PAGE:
Asylum seekers face numerous obstacles as they strive to reach a country that can offer them refuge. One of the greatest challenges they encounter is the risk of detention upon their arrival. This is because they often enter countries through unauthorized means like using false documentation, entering without proper authorization, and relying on smugglers to assist them.
International instruments like the 1951 Refugee Convention emphasize that detention should only be used when necessary for administrative purposes. These instruments also stress that asylum seekers should not face penalties for illegal entry or presence without regard to the merits of their claims to be refugees.
The United Nations, the Working Group on Arbitrary Detention and the Office of the High Commissioner for Refugees recommend that governments should consider the possibility of progressively abolishing immigration detention. Examples of alternatives to detention include surrender of documents, sureties, reporting requirements, community supervision, designated residence, electronic monitoring, phone reporting and home curfew.
S A v Minister of Home Affairs and Another; S J v Minister of Home Affairs and Another; B I v Minister of Home Affairs and Another (A5053/2021; A5054/2021; A5055/2021)  ZAGPJHC 178 (14 March 2023)
In this recent landmark judgment, the High Court of South Africa, Gauteng Division, Johannesburg, examined the scope of the principle of non-refoulement and interpreted the 2020 amendments to the Refugee Act and its Regulations. The court specifically focused on the provisions (sections 4 and 21 of the Refugee Act, 1998 and Regulations 8(3) and (4) of the Refugees Regulations, 2018, GN R. 1707 GG 42932, 1 January 2020) that regulate the authority of the State to continue detaining illegal foreigners, under section 34 of the Immigration Act, 2002 when they indicate an intention to seek asylum.
A case summary in our refugee index collection explores key aspects of the judgment and its impact in the protection of asylum seekers in South Africa. Below are excerpts from the case summary highlighting the summary, analysis and its practical implications.
This was an appeal against a judgment that refused to order the release of three illegal foreigners, who were being held in detention according to section 34 of the Immigration Act and had expressed a desire to apply for asylum. The foreigners were released long ago, and the case was resolved in relation to their personal interests. The matter was heard because public interest required the clarification of the effect of the 2020 amendments to the Refugees Act and its Regulations. Particularly, as regards to whether the detention of illegal foreigners under the Immigration Act extinguishes when they indicate an intention to apply for asylum and the procedure for making an asylum application.
The court interpreted the right to seek and enjoy asylum in relation to asylum seekers who are in the country unlawfully as "illegal foreigners”.
The court dealt with the interplay of the Immigration Act and the Refugees Act. It was guided by the decisions of the Constitutional Court in Ruta v Minister of Home Affairs, Abore v Minister of Home Affairs and Another which interpreted the application of the principle of non-refoulement before and after the 2020 amendments to the Refugees Act and its regulations.
These decisions held, amongst other things, that the right to seek asylum goes beyond the procedural right to lodge an application for asylum – although this is an important component of the right. The decisions noted that the Immigration Act should be read in harmony with the Refugees Act. Although an asylum seeker is in the country unlawfully as an “illegal foreigner”, they enjoy the right to seek and enjoy asylum once they indicate an intention to apply for asylum. The right applies for as long as the claim to refugee status has not been rejected after a proper procedure. Section 2 of the Refugees Act captures the protection of refugees and asylum seekers under the principle of non-refoulement and should prevail when there is a conflict with other provision(s) in the Refugee Act or other laws.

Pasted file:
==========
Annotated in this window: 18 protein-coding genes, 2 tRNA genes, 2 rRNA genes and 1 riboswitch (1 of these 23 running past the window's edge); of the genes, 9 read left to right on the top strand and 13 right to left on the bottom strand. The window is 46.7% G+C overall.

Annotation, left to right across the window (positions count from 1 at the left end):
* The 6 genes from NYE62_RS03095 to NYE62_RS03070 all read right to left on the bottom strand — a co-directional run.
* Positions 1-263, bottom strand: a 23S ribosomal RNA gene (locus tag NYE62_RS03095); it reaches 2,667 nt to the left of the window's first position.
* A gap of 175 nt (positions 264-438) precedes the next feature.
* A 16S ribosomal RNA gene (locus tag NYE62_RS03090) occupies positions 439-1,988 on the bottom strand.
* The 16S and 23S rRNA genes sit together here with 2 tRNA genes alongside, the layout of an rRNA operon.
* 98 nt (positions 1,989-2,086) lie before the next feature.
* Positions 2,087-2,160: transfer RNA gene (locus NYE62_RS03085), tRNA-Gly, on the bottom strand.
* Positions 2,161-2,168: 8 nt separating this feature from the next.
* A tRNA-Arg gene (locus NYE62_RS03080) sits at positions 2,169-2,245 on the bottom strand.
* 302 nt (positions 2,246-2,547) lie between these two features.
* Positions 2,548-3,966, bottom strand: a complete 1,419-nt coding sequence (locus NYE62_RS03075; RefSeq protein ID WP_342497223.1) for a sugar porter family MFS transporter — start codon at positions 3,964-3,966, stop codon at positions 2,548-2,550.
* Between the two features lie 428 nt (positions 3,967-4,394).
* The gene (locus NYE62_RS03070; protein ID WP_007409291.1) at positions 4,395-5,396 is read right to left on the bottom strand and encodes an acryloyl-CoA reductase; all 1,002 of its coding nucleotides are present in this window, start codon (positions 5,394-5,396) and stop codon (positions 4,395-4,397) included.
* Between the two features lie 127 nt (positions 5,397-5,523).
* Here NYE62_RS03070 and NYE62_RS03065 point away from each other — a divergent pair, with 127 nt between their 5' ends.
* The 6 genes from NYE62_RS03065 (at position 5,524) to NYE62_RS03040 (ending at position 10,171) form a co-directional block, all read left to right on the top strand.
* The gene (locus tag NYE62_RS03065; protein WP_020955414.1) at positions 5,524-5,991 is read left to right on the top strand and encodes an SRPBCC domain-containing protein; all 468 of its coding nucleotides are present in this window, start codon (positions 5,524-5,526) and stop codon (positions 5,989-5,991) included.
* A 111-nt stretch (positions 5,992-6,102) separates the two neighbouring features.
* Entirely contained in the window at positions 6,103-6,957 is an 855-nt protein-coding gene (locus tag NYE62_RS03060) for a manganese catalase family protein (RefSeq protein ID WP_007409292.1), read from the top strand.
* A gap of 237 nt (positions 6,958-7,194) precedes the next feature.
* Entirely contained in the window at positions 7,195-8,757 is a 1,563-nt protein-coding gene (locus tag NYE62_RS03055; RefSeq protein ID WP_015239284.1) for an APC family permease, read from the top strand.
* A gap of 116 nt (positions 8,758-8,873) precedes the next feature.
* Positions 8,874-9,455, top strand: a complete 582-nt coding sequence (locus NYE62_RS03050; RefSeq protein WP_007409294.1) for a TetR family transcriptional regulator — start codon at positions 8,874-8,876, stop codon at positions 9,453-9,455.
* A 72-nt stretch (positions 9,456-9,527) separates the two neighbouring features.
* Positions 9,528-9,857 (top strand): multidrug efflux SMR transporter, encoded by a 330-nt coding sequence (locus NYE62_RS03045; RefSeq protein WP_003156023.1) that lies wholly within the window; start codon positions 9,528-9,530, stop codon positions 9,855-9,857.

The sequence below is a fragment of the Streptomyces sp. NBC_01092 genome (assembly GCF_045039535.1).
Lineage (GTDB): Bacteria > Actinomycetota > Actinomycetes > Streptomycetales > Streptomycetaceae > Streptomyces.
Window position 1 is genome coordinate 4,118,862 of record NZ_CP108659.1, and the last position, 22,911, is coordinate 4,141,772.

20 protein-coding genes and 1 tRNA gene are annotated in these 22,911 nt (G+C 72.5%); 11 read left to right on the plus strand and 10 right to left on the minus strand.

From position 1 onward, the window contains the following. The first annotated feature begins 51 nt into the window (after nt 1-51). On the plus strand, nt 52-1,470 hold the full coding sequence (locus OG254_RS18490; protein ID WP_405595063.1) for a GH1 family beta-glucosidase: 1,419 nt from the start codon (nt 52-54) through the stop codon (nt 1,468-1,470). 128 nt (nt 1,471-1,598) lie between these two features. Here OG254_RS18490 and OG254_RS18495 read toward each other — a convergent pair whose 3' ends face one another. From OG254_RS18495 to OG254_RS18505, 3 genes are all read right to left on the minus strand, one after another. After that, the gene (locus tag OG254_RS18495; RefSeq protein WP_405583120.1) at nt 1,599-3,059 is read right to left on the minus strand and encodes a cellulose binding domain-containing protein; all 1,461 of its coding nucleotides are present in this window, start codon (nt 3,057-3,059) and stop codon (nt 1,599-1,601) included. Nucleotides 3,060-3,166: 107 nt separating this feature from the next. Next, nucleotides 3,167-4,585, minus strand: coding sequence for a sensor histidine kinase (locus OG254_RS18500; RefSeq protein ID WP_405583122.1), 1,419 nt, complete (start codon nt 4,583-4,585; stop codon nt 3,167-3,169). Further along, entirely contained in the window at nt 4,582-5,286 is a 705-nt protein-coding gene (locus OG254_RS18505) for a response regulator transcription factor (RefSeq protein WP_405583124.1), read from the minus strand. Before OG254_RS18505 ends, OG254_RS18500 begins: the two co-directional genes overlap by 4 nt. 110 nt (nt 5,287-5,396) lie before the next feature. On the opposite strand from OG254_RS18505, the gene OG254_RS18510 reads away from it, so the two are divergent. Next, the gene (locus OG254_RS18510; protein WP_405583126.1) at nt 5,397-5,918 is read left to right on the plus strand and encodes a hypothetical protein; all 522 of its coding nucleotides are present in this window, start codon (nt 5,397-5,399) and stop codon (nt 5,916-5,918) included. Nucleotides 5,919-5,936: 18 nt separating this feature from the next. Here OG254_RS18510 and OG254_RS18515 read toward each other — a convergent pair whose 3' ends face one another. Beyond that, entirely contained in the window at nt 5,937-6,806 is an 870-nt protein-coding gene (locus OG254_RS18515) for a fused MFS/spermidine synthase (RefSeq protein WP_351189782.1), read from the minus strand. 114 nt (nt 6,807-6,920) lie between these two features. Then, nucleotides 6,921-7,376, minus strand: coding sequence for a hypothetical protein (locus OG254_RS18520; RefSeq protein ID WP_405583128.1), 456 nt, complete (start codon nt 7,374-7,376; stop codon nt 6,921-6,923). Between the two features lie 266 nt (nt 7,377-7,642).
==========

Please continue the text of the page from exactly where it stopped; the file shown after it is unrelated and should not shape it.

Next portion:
The court interpreted the 2020 amendments and summed them as follows:
The detention of “illegal foreigners” under section 34 of the Immigration Act should cease when the application of the Refugee Act is triggered by an indication of an intention to apply for asylum, not by a formal application being submitted. Further, that the enquiry into good cause referred to in Regulation 8(3) of the Refugee Regulations is not a precondition for making an application for asylum and must be read as part of the overall enquiry to facilitate the application. Finally, the court declared Regulation 8(4) to be ultravires (made beyond powers) for introducing a requirement that cannot be found in the Refugees Act. Regulation 8(4) seeks to limit the right to seek asylum by empowering a judicial officer to require a foreigner who appears before court and indicates an intention to seek asylum to show good cause. Therefore, it conflicts with section 2 of the Refugees Act and must be ignored or read pro non scripto.
The appeal was upheld, and the court ordered the respondents to bear the costs of the applicants including the costs of two counsel where so employed. The costs ordered included the costs of the initial applications, the applications for leave to appeal, the application to waive security and the appeal. The costs were on the scale as between party and party.
Relevance and practical implications
This decision has significant implications for asylum seekers who find themselves in the country unlawfully. The court confirmed that the principle of non-refoulement is broad and protects asylum seekers for as long as the claim to refugee status has not been finally rejected after a proper procedure. It emphasized that the right to seek asylum extends beyond the mere procedural aspect of submitting an application and applies once an intention to seek asylum is indicated. This ensures that asylum seekers, despite their unlawful presence, are entitled to pursue protection.
Furthermore, the court's clarification on the interplay between the Immigration Act and the Refugees Act underscores the need for harmonious interpretation. By recognizing that the Refugees Act takes precedence in cases of conflict, the judgment reinforces the primacy of refugee protection principles.
The judgment establishes that the detention of "illegal foreigners" should cease when the Refugee Act is triggered by an intention to apply for asylum, rather than waiting for a formal application. This helps prevent unnecessary and prolonged detention of asylum seekers, allowing them to access the protection process more promptly.